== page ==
HOUSEHOLDER: Barry Skelly leaves lasting legacy in regional racing community

  • Barry Skelly, a well-known local racing figure, died Aug. 11.
  • Skelly was 79 when he died from COVID-19 at UPMC Pinnacle Hospital in York.
  • Skelly was a vendor and photographer at both Lincoln and Williams Grove speedways.
Barry Skelly

The local racing community lost a true friend recently with the death of Barry Skelly.

According to his obituary, Skelly died on Tuesday, Aug. 11, at UPMC Pinnacle Hospital in York at age 79 from COVID-19. 

Skelly had compiled perhaps the most complete photographic history of local auto racing on record. The Spring Grove High School graduate was a vendor at both Lincoln and Williams Grove speedways.

Getting his start: Just a few months before Skelly was to reach his teenage years, heavy equipment was moved into a farmer’s field near his Seven Valleys home and began carving a high-banked oval out of the earth. That oval was to become the Bowling Green Speedway, which was located near Jefferson and operated from late 1953 through 1956.

Skelly became interested in what was going on in the area, and took his little camera along to record the progress of the construction.

Barry Skelly 1940 - 2020 - Obituary

By the time Bowling Green Speedway opened for action, Skelly had reached his 13th birthday. In that era, he was still years away from being permitted to enter the pit area of any race track, but that didn’t stop him from taking his camera along to the races when Bowling Green opened.

Skelly’s father owned a local auto garage and actually fielded some cars that raced at Bowling Green, but Barry watched from the grandstands, and used his camera to take photos of the racing from that vantage point. It is amazing how well some of the photos turned out. With his restricted viewing area and his camera of the day, Skelly actually began recording some very fine images of racing from the area. 

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His shots from Williams Grove’s infield viewing area from that era also turned out very well.

Starting his own business: As the years progressed, Skelly eventually was allowed into the pit area. His cameras also got better with time. Eventually, he hooked up with Lloyd King, a man who worked with most local tracks, operating novelty stands and photographing the race cars.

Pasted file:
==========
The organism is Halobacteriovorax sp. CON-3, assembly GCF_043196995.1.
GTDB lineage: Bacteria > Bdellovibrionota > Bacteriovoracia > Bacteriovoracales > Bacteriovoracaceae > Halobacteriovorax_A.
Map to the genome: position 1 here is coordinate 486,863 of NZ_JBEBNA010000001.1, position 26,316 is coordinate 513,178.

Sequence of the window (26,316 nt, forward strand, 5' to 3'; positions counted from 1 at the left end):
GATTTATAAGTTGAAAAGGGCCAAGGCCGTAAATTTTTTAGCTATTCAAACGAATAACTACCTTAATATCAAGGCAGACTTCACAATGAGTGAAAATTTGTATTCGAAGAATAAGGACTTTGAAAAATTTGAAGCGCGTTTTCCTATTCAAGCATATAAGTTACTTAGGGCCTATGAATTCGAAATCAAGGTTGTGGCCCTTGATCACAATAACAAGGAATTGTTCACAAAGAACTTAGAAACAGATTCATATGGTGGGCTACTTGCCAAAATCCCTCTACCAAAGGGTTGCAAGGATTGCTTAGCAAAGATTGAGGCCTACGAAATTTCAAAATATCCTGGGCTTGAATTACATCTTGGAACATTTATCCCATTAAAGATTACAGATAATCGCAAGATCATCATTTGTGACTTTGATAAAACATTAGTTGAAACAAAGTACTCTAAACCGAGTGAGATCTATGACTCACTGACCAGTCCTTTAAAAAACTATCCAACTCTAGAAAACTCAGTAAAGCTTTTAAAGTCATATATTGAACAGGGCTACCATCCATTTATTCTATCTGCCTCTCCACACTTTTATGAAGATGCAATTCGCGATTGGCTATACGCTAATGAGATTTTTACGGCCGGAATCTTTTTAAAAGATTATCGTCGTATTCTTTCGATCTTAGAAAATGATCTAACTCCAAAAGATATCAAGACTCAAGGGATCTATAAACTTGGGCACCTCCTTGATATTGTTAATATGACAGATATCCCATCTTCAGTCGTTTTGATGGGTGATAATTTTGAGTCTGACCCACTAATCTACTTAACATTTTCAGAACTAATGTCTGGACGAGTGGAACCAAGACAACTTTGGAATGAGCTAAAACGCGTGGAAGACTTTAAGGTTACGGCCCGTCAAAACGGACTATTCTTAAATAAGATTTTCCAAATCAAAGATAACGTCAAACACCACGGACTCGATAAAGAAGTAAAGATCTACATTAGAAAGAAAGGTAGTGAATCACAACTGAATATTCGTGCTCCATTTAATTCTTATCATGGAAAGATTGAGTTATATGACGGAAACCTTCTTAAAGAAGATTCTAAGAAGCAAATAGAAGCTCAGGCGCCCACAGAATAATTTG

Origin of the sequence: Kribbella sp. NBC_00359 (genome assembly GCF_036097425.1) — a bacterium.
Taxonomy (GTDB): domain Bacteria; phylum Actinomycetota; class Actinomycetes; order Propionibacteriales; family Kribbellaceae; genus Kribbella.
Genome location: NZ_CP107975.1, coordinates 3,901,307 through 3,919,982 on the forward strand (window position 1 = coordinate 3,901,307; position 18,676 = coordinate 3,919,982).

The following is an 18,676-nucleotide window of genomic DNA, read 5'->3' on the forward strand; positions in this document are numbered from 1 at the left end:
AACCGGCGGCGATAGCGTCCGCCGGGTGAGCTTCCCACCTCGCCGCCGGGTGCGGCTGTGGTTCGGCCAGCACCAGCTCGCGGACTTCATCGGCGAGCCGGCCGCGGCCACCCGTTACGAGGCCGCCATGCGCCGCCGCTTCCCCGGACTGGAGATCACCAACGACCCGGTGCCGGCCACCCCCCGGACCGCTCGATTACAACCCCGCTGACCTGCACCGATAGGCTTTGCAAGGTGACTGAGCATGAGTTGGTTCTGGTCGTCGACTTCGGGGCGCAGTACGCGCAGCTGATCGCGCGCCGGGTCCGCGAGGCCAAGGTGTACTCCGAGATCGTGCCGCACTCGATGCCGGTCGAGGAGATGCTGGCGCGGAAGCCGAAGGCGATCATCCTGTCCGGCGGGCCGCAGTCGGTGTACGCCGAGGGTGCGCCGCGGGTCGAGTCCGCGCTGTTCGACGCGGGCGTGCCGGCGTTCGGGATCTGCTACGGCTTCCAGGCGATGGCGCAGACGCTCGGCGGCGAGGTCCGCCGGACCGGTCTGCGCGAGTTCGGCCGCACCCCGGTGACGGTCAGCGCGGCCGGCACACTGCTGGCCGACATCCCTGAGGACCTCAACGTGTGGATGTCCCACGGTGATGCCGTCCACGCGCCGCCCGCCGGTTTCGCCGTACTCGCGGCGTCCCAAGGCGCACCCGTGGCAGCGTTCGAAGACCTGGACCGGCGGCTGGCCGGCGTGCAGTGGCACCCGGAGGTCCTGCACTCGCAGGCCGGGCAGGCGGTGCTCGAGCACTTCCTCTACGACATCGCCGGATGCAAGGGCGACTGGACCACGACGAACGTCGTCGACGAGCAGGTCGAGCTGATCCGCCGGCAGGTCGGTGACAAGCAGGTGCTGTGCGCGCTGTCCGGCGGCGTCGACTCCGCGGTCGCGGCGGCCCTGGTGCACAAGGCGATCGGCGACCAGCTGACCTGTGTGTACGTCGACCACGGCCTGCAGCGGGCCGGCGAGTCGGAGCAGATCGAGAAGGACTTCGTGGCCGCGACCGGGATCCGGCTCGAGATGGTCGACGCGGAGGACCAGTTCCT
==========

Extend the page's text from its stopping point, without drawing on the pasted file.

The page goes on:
Skelly took over King’s operations at Lincoln Speedway in Adams County, eventually owning the stands himself after King retired. Skelly also operated stands at Williams Grove in Cumberland County for many years, and also spent some time at Selinsgrove Speedway in Snyder County. He was still operating his stand at Lincoln when he fell ill about a month ago.

Race-O-Rama in York: I first met Skelly as a youngster, although in later years he and I would both joke that neither of us really remembered when that actually happened. Skelly and his father owned the Race-O-Rama hobby shop that was located in the Queensgate Shopping Center in York.

Each year Skelly would promote a race car show at Queensgate just before the local season was set to open. He also always kept race car photos on hand for fans who would stop by wishing to purchase them. That’s how we met. Between race car photos, model car kits and their accessories, and the slot car track in the back room and the slot cars he sold, I probably gave Skelly quite a bit of business in my younger years.

The slot car track also helped start the racing career of one of the area’s greatest drivers. It was at that track that Smokey Snellbaker would meet the young man who owned his first race car.

Longtime career: Skelly never lost his love of auto racing and he never stopped taking photos of local race cars. His career as a photographer spanned from the time when he was 13 and took pictures over or through the fences, until just a few days before he took ill in late July. That’s something like 66 years of racing photographs that have been recorded for history. In many cases more than 1000 each year.

Skelly was a friend to anyone he ever met, and certainly helped promote local auto racing for many years. He was a man who can never be replaced in local racing circles. 

Rest in peace my friend.

Bryan Householder writes about dirt-track racing for The York Dispatch. He can be reached at